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MEF this week published specifications for its Presto APIs that enable communications between orchestrators and domain controllers. The industry association also announced the availability of a professional SDN certification, focusing on software-defined networking and network functions virtualization technologies.
The Presto APIs, formally dubbed MEF 60, are standardized interfaces that funnel activation requests coming to the orchestrator layer from business applications. Specifically, the interfaces provide the links necessary to allow communications between the orchestrator and the domain controllers, said Jack Pugaczewski, a distinguished architect at CenturyLink, who was involved in developing and editing the specs.
"It will then determine, 'OK, what domain controllers do I have to communicate with for an activation?' And then [it will] invoke the MEF 59 model and the MEF 60 APIs," Pugaczewski said. These controllers can be SDN controllers, network functions virtualization (NFV) orchestrators or traditional element management systems that control and manage network components.
The MEF 59 information model -- released along with the Presto API specs -- includes resources to support orchestration of Carrier Ethernet services through software-defined WAN controllers and other management systems.
"You're seeing more of where vendors are supplying multiple overlay and underlay technologies -- optical, Ethernet and, as you move up the stack, IP and SD-WAN," Pugaczewski said. As such, the first version of released Presto specs focuses on Ethernet services, with Optical Transport Network development in the works, he said.
CenturyLink, Ciena, Cisco, Ericcson, Huawei, Infinera, NEC and Nokia all contributed to the specs.The Presto APIs are one of many API sets MEF has defined in its Lifecycle Service Orchestration (LSO) Reference Architecture. MEF previously released the software development kits for the LSO Presto and Sonata APIs. The industry association is now in the process of developing the APIs laid out in the framework, which includes experimental work on MEF APIs that support address validation, service availability and ordering between business applications, said Stan Hubbard, MEF's director of communications and research.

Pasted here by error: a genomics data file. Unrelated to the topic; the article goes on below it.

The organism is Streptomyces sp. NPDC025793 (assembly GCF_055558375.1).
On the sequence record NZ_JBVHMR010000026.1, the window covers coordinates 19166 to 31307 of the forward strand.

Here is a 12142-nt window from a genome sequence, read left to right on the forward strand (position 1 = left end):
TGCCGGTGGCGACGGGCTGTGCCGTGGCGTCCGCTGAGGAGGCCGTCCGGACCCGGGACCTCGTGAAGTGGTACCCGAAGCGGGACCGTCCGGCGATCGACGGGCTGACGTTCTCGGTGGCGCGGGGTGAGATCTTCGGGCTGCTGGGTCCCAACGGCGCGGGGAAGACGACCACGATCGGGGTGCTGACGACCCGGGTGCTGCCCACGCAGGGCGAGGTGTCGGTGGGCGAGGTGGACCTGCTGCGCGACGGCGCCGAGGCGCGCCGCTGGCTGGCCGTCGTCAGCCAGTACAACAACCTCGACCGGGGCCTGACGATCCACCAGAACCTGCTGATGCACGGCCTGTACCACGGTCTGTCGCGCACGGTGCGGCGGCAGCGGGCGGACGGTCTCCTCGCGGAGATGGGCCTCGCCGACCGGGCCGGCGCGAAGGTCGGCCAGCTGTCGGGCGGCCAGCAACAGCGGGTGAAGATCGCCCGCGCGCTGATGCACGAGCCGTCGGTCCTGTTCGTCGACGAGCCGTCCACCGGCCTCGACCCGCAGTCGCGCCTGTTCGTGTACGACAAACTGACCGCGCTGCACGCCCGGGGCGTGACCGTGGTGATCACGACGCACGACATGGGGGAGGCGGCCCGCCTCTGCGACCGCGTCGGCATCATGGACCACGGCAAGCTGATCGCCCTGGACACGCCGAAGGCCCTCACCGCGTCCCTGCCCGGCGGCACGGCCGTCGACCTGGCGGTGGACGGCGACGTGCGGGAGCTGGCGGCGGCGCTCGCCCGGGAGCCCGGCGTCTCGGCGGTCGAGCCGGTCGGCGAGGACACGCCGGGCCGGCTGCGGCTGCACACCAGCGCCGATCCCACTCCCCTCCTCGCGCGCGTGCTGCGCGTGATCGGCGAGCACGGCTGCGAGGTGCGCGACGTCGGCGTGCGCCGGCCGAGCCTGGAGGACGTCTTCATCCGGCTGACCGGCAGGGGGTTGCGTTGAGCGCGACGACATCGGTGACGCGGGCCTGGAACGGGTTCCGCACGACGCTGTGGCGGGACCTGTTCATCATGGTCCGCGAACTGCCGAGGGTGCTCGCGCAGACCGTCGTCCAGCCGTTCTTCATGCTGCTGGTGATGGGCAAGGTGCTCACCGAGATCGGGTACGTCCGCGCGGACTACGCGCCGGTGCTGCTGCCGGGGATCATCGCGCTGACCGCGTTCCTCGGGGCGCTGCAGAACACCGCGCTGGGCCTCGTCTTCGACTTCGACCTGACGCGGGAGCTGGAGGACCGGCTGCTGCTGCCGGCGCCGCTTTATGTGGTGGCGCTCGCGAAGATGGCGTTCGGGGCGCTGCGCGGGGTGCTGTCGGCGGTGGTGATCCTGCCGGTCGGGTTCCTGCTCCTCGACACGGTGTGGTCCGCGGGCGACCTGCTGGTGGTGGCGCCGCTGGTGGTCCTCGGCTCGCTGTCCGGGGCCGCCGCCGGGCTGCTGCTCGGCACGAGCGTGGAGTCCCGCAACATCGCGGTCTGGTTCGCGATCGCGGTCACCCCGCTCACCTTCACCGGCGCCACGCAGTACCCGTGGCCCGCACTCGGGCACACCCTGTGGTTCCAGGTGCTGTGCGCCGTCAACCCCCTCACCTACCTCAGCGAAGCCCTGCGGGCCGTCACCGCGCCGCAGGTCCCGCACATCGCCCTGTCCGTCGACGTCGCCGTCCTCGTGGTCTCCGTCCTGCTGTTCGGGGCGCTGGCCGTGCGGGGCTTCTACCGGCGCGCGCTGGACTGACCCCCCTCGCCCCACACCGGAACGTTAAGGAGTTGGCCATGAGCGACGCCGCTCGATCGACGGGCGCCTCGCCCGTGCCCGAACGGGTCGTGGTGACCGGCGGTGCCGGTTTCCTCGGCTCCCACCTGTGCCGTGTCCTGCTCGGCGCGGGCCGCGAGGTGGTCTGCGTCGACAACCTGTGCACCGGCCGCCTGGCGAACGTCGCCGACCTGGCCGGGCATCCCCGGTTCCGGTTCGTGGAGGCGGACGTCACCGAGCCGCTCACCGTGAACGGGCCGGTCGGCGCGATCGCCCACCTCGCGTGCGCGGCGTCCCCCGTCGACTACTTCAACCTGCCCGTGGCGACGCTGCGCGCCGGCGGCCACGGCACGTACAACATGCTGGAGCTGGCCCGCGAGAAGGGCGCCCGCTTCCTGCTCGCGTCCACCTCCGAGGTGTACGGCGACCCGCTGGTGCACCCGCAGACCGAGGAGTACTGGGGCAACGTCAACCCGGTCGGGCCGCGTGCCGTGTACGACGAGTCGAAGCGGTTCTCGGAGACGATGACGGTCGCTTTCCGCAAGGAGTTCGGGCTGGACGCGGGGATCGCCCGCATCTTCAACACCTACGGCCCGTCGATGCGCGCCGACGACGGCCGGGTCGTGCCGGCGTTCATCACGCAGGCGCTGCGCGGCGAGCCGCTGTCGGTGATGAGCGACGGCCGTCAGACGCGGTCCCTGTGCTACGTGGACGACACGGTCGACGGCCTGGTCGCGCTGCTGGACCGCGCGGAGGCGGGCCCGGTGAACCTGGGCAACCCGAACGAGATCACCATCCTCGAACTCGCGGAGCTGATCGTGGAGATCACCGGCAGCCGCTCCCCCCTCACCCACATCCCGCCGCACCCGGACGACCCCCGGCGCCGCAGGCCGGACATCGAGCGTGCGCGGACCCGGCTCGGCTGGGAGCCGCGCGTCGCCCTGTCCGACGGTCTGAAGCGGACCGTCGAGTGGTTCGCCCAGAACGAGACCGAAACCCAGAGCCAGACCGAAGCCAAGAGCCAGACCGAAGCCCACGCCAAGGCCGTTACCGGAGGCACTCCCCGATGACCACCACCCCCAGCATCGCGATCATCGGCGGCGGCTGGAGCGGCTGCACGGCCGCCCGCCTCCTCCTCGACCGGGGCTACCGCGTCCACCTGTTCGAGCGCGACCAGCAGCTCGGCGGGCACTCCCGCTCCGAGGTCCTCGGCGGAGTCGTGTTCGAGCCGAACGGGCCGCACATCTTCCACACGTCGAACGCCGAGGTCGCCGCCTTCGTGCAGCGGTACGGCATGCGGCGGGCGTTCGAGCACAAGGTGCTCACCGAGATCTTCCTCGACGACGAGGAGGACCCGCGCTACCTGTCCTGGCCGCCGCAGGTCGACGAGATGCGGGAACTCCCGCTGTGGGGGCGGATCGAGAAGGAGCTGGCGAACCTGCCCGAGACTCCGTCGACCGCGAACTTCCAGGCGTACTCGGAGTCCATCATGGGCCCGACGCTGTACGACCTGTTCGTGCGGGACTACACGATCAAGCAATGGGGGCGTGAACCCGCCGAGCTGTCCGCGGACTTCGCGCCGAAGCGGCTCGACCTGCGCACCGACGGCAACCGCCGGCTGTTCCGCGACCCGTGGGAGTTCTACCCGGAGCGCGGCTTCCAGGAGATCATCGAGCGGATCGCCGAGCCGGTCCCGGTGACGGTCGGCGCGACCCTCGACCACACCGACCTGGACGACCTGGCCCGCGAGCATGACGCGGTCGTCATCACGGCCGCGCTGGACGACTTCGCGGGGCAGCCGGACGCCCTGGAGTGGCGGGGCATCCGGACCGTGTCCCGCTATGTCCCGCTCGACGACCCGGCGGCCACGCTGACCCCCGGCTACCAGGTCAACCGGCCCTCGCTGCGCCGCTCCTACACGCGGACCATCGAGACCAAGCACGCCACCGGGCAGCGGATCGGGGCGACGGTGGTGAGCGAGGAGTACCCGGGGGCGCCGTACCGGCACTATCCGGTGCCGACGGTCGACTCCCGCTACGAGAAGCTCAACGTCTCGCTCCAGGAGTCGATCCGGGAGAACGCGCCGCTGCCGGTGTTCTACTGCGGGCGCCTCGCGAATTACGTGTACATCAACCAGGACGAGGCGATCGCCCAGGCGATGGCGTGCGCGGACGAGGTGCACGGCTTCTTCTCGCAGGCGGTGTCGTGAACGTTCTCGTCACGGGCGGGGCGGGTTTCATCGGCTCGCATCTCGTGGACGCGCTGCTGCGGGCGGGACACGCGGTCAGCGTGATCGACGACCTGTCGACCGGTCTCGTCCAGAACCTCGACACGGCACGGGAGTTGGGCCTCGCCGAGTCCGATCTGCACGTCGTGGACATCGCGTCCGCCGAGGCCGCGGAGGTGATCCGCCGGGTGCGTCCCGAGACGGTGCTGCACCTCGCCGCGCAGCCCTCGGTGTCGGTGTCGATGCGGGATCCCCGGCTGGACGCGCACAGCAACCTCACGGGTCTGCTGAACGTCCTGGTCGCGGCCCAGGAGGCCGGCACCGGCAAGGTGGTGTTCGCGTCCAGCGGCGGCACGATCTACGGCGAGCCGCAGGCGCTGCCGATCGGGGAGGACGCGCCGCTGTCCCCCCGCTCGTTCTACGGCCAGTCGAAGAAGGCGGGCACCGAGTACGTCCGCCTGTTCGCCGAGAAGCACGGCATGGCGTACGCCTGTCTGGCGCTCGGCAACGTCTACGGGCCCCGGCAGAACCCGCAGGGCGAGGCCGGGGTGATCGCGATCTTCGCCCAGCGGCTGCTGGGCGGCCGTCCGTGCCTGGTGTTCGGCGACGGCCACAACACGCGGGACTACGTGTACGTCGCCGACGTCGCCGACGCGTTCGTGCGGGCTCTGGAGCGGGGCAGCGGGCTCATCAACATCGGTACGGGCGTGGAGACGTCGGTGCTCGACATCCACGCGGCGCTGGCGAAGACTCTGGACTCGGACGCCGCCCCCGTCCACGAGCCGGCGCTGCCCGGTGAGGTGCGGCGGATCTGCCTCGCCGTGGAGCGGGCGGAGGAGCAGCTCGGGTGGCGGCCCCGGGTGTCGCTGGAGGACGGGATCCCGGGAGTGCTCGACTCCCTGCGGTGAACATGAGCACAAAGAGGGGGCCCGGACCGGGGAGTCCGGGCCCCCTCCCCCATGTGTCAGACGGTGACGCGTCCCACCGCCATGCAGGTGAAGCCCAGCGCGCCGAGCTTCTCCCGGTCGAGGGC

MEF launches professional NFV and SDN certification
MEF also announced this week the availability of its new professional NFV and SDN certification, which is part of MEF's broader networking certification framework. The Linux Foundation and European Telecommunication Standards Institute for NFV were also involved in developing the certification requirements, as were vendors such as Cisco, Hewlett Packard Enterprise and Juniper, among others.
"We knew MEF didn't own these specifications, but rather we collaborated with other groups," said Rick Bauer, MEF's director of certification. "We want the framework to reflect the best practices and knowledge domains from the groups we worked together with."
The NFV and SDN certification framework spans four levels: essential, professional, expert and master. The essential level of certification targets people outside network operations who might need to understand the networking concepts for sales or executive-level interactions, Bauer said. As the levels advance, the requirements grow more rigorous and focus on planning, deploying and managing SDN and NFV environments.
"We think there are a lot of people who want to know SDN and NFV at a professional operator level, so this frames the discussion of what kind of information and skills he or she should have," he said.
Areas of focus are SDN, NFV, Carrier Ethernet connectivity technologies, MEF's LSO and software-driven network technologies -- which examine use cases such as SD-WAN and SDN for deep packet inspection or perimeter security. The NFV and SDN certification is valid for three years, and MEF will evaluate to see whether specs have been deprecated or updated to ensure validity, Bauer said.
MEF is the latest organization to back an SDN certification program. Cisco and the Open Networking Foundation both offer certifications, and the Institute of Electrical and Electronics Engineers offers a collection of SDN courses -- as do many universities and colleges.